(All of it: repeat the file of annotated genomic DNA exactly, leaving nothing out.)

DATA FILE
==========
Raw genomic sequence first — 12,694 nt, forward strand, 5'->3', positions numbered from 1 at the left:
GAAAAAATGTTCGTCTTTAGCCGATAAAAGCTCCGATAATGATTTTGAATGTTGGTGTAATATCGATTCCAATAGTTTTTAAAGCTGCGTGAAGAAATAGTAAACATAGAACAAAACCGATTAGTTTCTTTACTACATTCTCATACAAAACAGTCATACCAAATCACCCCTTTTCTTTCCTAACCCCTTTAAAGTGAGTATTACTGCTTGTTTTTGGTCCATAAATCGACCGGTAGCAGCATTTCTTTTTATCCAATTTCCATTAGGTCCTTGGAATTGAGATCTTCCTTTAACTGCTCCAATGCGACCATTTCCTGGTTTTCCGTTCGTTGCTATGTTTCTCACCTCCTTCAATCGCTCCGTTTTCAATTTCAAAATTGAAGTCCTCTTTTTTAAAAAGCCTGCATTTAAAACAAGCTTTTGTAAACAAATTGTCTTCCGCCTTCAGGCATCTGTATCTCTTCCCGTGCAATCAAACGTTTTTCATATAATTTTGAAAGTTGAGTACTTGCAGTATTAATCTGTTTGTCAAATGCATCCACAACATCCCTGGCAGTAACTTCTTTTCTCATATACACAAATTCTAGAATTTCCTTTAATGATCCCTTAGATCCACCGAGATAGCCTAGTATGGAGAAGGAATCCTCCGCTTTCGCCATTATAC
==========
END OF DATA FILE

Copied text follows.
Raw genomic sequence first — 12,694 nt, forward strand, 5'->3', positions numbered from 1 at the left:
GAAAAAATGTTCGTCTTTAGCCGATAAAAGCTCCGATAATGATTTTGAATGTTGGTGTAATATCGATTCCAATAGTTTTTAAAGCTGCGTGAAGAAATAGTAAACATAGAACAAAACCGATTAGTTTCTTTACTACATTCTCATACAAAACAGTCATACCAAATCACCCCTTTTCTTTCCTAACCCCTTTAAAGTGAGTATTACTGCTTGTTTTTGGTCCATAAATCGACCGGTAGCAGCATTTCTTTTTATCCAATTTCCATTAGGTCCTTGGAATTGAGATCTTCCTTTAACTGCTCCAATGCGACCATTTCCTGGTTTTCCGTTCGTTGCTATGTTTCTCACCTCCTTCAATCGCTCCGTTTTCAATTTCAAAATTGAAGTCCTCTTTTTTAAAAAGCCTGCATTTAAAACAAGCTTTTGTAAACAAATTGTCTTCCGCCTTCAGGCATCTGTATCTCTTCCCGTGCAATCAAACGTTTTTCATATAATTTTGAAAGTTGAGTACTTGCAGTATTAATCTGTTTGTCAAATGCATCCACAACATCCCTGGCAGTAACTTCTTTTCTCATATACACAAATTCTAGAATTTCCTTTAATGATCCCTTAGATCCACCGAGATAGCCTAGTATGGAGAAGGAATCCTCCGCTTTCGCCATTATAC